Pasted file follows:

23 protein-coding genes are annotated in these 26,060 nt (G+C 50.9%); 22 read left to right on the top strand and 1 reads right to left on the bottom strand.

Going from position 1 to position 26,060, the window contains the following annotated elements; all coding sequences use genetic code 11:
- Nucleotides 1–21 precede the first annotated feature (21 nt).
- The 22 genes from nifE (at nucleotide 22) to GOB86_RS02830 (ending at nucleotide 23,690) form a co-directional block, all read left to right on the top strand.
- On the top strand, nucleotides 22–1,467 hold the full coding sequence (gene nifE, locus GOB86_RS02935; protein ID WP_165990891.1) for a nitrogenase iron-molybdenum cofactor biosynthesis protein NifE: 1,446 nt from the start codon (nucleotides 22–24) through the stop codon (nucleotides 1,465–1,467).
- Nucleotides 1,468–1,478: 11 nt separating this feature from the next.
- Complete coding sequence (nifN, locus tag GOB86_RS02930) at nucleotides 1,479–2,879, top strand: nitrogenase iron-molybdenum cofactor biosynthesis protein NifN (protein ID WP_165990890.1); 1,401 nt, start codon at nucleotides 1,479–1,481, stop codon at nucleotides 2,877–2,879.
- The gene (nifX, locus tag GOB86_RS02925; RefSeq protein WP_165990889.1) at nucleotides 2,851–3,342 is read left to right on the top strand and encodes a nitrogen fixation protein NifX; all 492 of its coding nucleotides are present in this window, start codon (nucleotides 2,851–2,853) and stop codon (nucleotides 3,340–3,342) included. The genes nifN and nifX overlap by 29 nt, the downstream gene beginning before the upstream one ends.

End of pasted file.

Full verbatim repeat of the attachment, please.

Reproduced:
23 protein-coding genes are annotated in these 26,060 nt (G+C 50.9%); 22 read left to right on the top strand and 1 reads right to left on the bottom strand.

Going from position 1 to position 26,060, the window contains the following annotated elements; all coding sequences use genetic code 11:
- Nucleotides 1–21 precede the first annotated feature (21 nt).
- The 22 genes from nifE (at nucleotide 22) to GOB86_RS02830 (ending at nucleotide 23,690) form a co-directional block, all read left to right on the top strand.
- On the top strand, nucleotides 22–1,467 hold the full coding sequence (gene nifE, locus GOB86_RS02935; protein ID WP_165990891.1) for a nitrogenase iron-molybdenum cofactor biosynthesis protein NifE: 1,446 nt from the start codon (nucleotides 22–24) through the stop codon (nucleotides 1,465–1,467).
- Nucleotides 1,468–1,478: 11 nt separating this feature from the next.
- Complete coding sequence (nifN, locus tag GOB86_RS02930) at nucleotides 1,479–2,879, top strand: nitrogenase iron-molybdenum cofactor biosynthesis protein NifN (protein ID WP_165990890.1); 1,401 nt, start codon at nucleotides 1,479–1,481, stop codon at nucleotides 2,877–2,879.
- The gene (nifX, locus tag GOB86_RS02925; RefSeq protein WP_165990889.1) at nucleotides 2,851–3,342 is read left to right on the top strand and encodes a nitrogen fixation protein NifX; all 492 of its coding nucleotides are present in this window, start codon (nucleotides 2,851–2,853) and stop codon (nucleotides 3,340–3,342) included. The genes nifN and nifX overlap by 29 nt, the downstream gene beginning before the upstream one ends.